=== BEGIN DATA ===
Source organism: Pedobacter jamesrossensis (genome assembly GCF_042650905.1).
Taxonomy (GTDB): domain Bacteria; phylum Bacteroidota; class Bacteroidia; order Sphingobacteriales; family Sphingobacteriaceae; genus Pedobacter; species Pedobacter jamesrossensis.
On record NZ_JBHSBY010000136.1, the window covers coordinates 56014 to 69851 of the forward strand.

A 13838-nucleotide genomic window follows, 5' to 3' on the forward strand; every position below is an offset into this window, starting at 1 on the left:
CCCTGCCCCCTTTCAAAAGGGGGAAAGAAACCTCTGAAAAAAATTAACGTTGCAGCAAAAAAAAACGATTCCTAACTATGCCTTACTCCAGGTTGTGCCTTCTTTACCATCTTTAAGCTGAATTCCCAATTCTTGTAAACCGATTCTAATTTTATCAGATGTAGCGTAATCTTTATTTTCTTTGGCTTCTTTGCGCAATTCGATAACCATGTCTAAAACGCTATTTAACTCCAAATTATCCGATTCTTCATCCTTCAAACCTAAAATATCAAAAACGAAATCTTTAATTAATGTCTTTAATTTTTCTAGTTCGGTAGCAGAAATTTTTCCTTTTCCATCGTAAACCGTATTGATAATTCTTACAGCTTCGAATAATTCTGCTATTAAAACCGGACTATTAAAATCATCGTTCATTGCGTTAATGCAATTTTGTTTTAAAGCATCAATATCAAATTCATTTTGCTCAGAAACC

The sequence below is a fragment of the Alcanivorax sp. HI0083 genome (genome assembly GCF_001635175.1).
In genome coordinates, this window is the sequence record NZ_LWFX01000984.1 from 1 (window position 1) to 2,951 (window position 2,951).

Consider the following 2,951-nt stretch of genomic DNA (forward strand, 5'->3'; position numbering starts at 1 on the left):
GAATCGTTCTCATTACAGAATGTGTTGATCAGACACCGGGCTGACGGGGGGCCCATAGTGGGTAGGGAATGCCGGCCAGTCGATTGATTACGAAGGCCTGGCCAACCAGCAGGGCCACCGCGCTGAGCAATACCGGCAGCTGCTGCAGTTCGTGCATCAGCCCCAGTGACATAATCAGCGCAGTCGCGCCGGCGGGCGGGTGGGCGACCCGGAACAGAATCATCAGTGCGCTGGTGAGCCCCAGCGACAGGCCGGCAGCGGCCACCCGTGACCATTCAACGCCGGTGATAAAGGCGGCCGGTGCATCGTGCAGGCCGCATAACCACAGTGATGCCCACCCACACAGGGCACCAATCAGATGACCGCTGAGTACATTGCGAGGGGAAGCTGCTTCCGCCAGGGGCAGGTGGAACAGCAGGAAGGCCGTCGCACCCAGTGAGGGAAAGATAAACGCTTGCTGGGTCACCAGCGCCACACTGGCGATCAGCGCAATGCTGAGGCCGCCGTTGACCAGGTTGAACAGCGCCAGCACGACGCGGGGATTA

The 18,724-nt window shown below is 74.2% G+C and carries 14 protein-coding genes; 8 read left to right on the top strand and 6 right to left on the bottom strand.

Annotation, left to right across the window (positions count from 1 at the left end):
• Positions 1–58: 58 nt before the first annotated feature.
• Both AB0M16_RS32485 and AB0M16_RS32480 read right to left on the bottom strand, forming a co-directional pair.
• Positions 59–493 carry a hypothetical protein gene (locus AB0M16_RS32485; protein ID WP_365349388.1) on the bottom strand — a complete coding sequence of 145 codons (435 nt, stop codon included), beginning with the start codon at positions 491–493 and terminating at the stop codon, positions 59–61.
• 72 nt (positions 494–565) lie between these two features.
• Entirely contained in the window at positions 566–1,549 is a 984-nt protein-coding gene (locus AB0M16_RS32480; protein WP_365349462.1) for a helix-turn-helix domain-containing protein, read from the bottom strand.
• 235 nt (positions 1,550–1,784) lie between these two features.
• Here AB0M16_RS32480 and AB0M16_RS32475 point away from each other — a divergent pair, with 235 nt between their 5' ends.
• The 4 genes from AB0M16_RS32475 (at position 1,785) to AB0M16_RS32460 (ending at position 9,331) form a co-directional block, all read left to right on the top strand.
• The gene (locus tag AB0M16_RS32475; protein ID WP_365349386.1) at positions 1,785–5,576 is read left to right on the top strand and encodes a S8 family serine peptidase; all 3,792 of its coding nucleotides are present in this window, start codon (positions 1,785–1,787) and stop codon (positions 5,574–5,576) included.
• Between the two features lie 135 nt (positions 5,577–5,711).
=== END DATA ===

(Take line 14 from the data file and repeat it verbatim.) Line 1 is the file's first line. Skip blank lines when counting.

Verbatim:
• Positions 59–493 carry a hypothetical protein gene (locus AB0M16_RS32485; protein ID WP_365349388.1) on the bottom strand — a complete coding sequence of 145 codons (435 nt, stop codon included), beginning with the start codon at positions 491–493 and terminating at the stop codon, positions 59–61.